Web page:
3. Download “Air Video” from the App Store. Once you start up the app, click the “+” button and if you are on the same network as the DVR, the server should pop up. Just navigate to the shared videos and start. It’s that simple.

One of the additional benefits of Air Video is that you can also stream at a lower resolution from your DVR over the internet, but you will need to go to the Air Video Website for more detailed instructions on that.

Ubuntu 10.10 Grub Update for OS X

This article builds upon Triple Booting Windows 7, OS X (Chameleon), and Ubuntu 9.10 (Grub2).

I recently updated my desktop to Ubuntu 10.10 and noticed that the grub commands have changed ever so slightly. With the new installation, I just needed to create the /boot/chameleon/ directory again and copy the boot0 from Chameleon 2.0-RC4 into the directory.

One thing that I noticed is that the new grub script also presents 32-bit and 64-bit options for my OS X installation now, which I’m up to 10.6.3. I take care of loading 64-bit through chameleon though. Here is my new entry for loading OS X through Cameleon.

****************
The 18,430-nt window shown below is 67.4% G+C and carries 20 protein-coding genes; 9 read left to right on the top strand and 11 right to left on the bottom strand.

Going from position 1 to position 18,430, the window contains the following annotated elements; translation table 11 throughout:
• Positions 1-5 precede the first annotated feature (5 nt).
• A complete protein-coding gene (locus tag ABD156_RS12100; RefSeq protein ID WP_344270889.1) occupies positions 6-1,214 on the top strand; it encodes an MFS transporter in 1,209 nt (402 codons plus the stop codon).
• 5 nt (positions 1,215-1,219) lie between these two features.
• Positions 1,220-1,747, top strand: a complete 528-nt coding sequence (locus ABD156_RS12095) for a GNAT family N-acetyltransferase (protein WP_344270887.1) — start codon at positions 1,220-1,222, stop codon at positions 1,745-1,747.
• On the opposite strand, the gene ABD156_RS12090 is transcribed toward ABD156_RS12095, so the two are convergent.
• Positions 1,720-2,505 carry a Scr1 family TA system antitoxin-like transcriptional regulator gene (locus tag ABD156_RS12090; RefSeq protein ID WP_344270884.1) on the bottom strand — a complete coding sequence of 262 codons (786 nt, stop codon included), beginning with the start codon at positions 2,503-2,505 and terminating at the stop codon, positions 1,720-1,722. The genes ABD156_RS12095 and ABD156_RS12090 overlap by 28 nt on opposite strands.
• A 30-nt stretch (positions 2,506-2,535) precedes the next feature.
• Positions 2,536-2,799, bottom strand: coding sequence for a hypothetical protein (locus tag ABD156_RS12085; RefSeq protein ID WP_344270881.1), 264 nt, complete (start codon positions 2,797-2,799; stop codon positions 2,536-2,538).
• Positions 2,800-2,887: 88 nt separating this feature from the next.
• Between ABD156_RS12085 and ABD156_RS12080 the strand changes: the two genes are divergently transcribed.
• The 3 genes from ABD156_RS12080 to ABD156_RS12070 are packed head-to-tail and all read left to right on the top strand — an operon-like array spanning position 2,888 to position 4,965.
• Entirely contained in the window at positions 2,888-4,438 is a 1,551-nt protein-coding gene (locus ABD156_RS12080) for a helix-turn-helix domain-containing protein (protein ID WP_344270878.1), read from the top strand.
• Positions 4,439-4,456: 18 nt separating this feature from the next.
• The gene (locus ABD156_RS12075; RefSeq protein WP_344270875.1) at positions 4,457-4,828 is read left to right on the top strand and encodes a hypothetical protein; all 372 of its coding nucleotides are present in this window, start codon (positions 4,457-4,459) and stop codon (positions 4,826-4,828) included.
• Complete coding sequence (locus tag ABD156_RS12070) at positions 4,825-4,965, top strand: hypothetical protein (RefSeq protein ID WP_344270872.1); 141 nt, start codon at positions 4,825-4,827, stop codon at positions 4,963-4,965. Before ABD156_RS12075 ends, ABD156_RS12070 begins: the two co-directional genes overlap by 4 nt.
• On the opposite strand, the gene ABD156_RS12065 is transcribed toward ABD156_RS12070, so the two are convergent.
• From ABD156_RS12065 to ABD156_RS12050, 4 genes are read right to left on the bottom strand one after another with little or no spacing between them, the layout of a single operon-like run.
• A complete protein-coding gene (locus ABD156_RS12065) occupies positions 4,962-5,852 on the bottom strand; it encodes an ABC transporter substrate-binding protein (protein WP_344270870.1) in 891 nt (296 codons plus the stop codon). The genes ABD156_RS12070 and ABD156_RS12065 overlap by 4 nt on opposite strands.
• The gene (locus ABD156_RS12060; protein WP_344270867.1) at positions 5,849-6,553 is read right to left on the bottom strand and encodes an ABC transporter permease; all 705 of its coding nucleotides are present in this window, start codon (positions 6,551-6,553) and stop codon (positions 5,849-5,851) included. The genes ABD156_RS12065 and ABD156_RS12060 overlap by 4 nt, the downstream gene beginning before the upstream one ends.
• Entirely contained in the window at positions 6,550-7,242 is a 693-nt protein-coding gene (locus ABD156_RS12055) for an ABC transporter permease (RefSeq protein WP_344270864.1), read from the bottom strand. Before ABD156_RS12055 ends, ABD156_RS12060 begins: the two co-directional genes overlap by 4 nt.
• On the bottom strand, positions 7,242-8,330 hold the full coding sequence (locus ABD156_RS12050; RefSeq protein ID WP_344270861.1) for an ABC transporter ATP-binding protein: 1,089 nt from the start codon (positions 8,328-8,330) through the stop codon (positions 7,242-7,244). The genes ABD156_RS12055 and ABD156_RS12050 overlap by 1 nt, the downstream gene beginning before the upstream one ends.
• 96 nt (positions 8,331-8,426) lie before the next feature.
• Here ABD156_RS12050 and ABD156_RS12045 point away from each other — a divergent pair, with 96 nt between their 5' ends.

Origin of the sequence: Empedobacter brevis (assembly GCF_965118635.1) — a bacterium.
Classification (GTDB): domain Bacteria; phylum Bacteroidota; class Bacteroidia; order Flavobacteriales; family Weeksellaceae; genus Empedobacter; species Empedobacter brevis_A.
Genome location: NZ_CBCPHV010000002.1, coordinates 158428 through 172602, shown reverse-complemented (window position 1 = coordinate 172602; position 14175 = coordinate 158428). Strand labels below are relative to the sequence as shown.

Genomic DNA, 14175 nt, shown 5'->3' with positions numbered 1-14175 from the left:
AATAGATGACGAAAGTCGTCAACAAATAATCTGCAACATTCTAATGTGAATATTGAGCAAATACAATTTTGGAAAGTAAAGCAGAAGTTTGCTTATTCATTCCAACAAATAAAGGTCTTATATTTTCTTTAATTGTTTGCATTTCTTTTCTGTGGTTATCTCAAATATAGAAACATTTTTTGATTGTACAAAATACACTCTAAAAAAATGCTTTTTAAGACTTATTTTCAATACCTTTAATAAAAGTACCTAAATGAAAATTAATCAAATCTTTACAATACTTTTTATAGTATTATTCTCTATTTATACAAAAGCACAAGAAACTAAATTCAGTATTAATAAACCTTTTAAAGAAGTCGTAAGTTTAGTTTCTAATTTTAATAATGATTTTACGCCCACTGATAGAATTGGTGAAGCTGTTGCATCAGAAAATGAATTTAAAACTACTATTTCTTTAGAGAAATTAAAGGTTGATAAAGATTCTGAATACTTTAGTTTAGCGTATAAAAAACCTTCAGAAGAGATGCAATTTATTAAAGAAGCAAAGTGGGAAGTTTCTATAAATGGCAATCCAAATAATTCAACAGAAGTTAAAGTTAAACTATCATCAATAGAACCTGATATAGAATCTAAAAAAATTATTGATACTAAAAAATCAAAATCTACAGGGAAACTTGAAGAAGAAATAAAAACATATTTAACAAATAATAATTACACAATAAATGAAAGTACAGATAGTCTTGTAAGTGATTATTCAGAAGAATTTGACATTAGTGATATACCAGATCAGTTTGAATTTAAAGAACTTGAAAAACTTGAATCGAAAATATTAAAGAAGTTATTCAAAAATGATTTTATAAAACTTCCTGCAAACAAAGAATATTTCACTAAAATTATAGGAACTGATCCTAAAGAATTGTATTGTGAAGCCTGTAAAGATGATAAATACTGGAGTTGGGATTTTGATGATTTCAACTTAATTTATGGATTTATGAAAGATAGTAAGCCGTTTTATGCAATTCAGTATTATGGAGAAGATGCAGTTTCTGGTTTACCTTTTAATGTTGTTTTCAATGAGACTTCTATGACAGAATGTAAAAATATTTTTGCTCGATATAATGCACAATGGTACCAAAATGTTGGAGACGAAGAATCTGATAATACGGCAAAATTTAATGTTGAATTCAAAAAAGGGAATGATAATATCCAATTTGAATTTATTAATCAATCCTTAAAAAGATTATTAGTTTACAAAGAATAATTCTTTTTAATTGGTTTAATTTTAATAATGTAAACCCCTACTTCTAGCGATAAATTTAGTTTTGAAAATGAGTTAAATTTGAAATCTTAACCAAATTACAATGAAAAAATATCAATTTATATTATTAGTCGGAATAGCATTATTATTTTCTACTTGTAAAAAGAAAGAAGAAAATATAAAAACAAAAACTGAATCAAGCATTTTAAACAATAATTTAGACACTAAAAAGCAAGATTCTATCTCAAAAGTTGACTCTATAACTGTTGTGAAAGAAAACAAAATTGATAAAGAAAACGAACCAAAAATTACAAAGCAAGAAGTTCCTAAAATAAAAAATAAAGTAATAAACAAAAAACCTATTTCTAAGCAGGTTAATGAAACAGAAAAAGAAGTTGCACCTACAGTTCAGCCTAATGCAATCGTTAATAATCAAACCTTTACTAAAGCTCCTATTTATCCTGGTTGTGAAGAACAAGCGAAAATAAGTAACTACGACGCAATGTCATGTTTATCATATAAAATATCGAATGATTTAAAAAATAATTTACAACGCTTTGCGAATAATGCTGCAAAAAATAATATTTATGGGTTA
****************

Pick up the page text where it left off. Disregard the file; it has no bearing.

menuentry "Mac OS X Chameleon (on /dev/sda2)" {
     insmod hfsplus
     set root='(hd0,msdos2)'
     search --no-floppy --fs-uuid --set 62d3496cb25b59d8
     parttool (hd0,2) boot+
     chainloader (hd0,msdos4)/boot/chameleon/boot0
}

Sometimes it doesn’t copy correctly, but it should be two hyphens in front of no-floppy, fs-uuid, and set

You can find your uuid of your partitions by running blkid.

My current partition setup is:

  • /dev/sda1: Windows 7
  • /dev/sda2: OS X
  • /dev/sda3: Swap
  • /dev/sda4: Ubuntu Linux 10.10

OTA DVR Equipment Build